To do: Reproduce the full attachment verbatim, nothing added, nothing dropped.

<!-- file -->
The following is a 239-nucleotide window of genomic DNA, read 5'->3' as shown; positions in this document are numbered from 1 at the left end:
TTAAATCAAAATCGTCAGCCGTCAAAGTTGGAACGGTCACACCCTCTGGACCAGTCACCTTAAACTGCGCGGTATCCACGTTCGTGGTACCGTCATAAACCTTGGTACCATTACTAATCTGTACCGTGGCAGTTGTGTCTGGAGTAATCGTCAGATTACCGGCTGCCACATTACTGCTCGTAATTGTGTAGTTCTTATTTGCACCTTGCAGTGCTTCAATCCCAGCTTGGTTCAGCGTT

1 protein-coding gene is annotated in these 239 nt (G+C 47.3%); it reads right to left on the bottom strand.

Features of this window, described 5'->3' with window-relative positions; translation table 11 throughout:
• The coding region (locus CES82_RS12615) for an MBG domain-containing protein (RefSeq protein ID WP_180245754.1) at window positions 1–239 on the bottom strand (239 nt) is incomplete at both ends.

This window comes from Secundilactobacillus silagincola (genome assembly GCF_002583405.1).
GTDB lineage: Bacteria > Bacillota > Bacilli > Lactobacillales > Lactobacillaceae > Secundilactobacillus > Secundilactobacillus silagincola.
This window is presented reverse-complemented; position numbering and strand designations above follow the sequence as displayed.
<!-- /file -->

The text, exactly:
The following is a 239-nucleotide window of genomic DNA, read 5'->3' as shown; positions in this document are numbered from 1 at the left end:
TTAAATCAAAATCGTCAGCCGTCAAAGTTGGAACGGTCACACCCTCTGGACCAGTCACCTTAAACTGCGCGGTATCCACGTTCGTGGTACCGTCATAAACCTTGGTACCATTACTAATCTGTACCGTGGCAGTTGTGTCTGGAGTAATCGTCAGATTACCGGCTGCCACATTACTGCTCGTAATTGTGTAGTTCTTATTTGCACCTTGCAGTGCTTCAATCCCAGCTTGGTTCAGCGTT

1 protein-coding gene is annotated in these 239 nt (G+C 47.3%); it reads right to left on the bottom strand.

Features of this window, described 5'->3' with window-relative positions; translation table 11 throughout:
• The coding region (locus CES82_RS12615) for an MBG domain-containing protein (RefSeq protein ID WP_180245754.1) at window positions 1–239 on the bottom strand (239 nt) is incomplete at both ends.

This window comes from Secundilactobacillus silagincola (genome assembly GCF_002583405.1).
GTDB lineage: Bacteria > Bacillota > Bacilli > Lactobacillales > Lactobacillaceae > Secundilactobacillus > Secundilactobacillus silagincola.
This window is presented reverse-complemented; position numbering and strand designations above follow the sequence as displayed.